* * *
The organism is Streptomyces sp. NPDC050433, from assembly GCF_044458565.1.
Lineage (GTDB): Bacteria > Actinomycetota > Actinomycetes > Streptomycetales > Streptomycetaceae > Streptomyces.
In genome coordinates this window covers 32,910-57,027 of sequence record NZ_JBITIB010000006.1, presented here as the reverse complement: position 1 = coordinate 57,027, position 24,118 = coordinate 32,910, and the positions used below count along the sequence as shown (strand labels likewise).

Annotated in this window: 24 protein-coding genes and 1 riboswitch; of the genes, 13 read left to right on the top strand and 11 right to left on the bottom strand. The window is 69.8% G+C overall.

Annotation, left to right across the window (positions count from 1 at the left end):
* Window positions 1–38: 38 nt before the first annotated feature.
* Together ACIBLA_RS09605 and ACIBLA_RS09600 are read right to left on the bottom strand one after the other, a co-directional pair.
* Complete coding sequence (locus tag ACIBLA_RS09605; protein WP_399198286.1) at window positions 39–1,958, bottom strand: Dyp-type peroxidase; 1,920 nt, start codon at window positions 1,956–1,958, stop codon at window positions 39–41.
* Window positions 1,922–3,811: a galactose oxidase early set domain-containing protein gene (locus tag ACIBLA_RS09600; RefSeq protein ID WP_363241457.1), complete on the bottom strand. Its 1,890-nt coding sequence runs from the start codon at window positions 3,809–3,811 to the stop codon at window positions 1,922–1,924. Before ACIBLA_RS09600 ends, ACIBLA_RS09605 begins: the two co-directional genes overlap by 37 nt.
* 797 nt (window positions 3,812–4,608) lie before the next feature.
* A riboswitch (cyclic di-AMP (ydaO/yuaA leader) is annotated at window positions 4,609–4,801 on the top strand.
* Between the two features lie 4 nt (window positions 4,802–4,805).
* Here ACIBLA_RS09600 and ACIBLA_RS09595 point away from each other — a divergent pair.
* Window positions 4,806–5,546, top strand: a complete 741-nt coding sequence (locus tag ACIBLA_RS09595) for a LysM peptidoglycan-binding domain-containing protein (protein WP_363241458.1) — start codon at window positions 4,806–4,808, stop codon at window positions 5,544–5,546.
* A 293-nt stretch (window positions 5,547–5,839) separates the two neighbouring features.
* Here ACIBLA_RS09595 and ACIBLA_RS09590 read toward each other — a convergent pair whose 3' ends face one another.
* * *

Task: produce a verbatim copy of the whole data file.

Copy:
The organism is Streptomyces sp. NPDC050433, from assembly GCF_044458565.1.
Lineage (GTDB): Bacteria > Actinomycetota > Actinomycetes > Streptomycetales > Streptomycetaceae > Streptomyces.
In genome coordinates this window covers 32,910-57,027 of sequence record NZ_JBITIB010000006.1, presented here as the reverse complement: position 1 = coordinate 57,027, position 24,118 = coordinate 32,910, and the positions used below count along the sequence as shown (strand labels likewise).

Annotated in this window: 24 protein-coding genes and 1 riboswitch; of the genes, 13 read left to right on the top strand and 11 right to left on the bottom strand. The window is 69.8% G+C overall.

Annotation, left to right across the window (positions count from 1 at the left end):
* Window positions 1–38: 38 nt before the first annotated feature.
* Together ACIBLA_RS09605 and ACIBLA_RS09600 are read right to left on the bottom strand one after the other, a co-directional pair.
* Complete coding sequence (locus tag ACIBLA_RS09605; protein WP_399198286.1) at window positions 39–1,958, bottom strand: Dyp-type peroxidase; 1,920 nt, start codon at window positions 1,956–1,958, stop codon at window positions 39–41.
* Window positions 1,922–3,811: a galactose oxidase early set domain-containing protein gene (locus tag ACIBLA_RS09600; RefSeq protein ID WP_363241457.1), complete on the bottom strand. Its 1,890-nt coding sequence runs from the start codon at window positions 3,809–3,811 to the stop codon at window positions 1,922–1,924. Before ACIBLA_RS09600 ends, ACIBLA_RS09605 begins: the two co-directional genes overlap by 37 nt.
* 797 nt (window positions 3,812–4,608) lie before the next feature.
* A riboswitch (cyclic di-AMP (ydaO/yuaA leader) is annotated at window positions 4,609–4,801 on the top strand.
* Between the two features lie 4 nt (window positions 4,802–4,805).
* Here ACIBLA_RS09600 and ACIBLA_RS09595 point away from each other — a divergent pair.
* Window positions 4,806–5,546, top strand: a complete 741-nt coding sequence (locus tag ACIBLA_RS09595) for a LysM peptidoglycan-binding domain-containing protein (protein WP_363241458.1) — start codon at window positions 4,806–4,808, stop codon at window positions 5,544–5,546.
* A 293-nt stretch (window positions 5,547–5,839) separates the two neighbouring features.
* Here ACIBLA_RS09595 and ACIBLA_RS09590 read toward each other — a convergent pair whose 3' ends face one another.